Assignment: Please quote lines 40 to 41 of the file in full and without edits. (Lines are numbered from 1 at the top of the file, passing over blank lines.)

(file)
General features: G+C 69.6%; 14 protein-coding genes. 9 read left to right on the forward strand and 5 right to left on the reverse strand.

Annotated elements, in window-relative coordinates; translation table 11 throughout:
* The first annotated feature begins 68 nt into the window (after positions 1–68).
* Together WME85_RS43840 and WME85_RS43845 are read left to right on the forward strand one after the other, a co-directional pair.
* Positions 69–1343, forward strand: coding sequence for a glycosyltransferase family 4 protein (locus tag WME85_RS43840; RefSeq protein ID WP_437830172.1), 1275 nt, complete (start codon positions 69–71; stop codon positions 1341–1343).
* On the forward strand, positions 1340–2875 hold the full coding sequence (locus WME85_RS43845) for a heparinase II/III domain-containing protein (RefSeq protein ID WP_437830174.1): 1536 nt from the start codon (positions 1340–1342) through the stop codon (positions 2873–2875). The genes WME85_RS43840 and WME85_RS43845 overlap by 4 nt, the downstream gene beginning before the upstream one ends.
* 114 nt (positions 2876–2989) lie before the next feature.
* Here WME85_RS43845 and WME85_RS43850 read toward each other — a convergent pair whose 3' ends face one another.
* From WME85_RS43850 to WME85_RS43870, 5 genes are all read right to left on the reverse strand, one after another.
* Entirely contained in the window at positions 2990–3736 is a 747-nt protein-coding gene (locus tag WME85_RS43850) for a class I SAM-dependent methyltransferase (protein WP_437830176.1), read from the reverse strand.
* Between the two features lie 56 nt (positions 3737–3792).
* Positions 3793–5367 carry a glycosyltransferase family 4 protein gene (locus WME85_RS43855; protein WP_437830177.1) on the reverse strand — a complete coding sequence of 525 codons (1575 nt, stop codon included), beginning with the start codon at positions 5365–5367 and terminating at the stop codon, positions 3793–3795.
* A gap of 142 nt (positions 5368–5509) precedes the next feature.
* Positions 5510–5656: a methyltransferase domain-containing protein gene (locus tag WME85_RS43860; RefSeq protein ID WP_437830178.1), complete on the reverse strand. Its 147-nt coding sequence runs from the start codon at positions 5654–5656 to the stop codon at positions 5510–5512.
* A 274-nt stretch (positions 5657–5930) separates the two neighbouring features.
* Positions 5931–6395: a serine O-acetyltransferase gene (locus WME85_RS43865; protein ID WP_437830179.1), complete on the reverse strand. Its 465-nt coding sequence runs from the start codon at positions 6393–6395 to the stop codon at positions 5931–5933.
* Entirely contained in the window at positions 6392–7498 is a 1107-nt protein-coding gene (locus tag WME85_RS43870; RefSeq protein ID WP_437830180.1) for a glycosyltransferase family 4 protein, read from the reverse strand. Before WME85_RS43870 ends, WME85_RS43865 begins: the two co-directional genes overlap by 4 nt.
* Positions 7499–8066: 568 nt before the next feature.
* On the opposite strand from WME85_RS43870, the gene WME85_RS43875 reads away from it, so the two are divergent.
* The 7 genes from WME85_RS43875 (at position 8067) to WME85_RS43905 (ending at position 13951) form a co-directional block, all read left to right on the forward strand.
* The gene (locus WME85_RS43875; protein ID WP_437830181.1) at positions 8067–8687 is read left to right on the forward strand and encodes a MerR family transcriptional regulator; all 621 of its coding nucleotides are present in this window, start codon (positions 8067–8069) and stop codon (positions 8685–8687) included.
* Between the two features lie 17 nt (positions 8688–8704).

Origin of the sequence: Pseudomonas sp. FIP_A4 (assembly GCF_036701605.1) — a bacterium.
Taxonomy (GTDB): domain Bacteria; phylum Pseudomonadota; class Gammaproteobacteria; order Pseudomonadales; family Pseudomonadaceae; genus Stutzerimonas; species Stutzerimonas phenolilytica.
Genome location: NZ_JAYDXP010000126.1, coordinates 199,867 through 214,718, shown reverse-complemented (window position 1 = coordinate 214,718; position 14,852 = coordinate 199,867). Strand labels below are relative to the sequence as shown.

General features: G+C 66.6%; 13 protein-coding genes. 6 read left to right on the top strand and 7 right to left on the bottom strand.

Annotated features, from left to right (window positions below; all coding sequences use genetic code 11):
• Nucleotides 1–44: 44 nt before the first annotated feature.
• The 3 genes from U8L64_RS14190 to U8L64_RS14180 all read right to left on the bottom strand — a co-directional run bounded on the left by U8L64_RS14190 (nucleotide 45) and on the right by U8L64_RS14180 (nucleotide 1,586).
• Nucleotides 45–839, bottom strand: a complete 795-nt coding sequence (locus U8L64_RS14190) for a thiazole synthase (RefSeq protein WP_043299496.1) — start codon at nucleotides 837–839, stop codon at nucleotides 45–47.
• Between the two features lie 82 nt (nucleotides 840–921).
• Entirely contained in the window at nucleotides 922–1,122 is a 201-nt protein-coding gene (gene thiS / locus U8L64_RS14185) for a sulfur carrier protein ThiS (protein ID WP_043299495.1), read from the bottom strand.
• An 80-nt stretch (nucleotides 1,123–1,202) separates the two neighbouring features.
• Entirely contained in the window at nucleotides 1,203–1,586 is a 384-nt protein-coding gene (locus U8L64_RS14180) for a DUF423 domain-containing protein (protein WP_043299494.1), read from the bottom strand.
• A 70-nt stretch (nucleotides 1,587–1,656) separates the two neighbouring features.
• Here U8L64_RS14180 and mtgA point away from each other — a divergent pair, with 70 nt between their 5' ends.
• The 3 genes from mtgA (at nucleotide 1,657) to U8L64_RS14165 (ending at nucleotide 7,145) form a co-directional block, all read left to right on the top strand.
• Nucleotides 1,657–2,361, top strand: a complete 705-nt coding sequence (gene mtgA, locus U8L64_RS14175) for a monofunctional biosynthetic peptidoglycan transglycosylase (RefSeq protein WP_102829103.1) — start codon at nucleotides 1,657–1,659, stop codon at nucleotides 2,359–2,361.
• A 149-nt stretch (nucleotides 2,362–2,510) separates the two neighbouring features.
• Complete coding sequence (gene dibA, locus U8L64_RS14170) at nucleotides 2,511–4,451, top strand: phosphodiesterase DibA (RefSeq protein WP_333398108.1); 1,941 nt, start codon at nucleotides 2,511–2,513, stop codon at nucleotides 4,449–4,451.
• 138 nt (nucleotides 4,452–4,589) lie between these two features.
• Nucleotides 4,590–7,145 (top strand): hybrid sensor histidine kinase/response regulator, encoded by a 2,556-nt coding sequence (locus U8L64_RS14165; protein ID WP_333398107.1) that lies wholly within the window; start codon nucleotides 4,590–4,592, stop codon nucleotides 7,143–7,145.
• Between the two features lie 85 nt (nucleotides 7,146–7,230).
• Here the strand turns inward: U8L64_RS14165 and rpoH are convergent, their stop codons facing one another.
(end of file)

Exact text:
• Complete coding sequence (gene dibA, locus U8L64_RS14170) at nucleotides 2,511–4,451, top strand: phosphodiesterase DibA (RefSeq protein WP_333398108.1); 1,941 nt, start codon at nucleotides 2,511–2,513, stop codon at nucleotides 4,449–4,451.
• 138 nt (nucleotides 4,452–4,589) lie between these two features.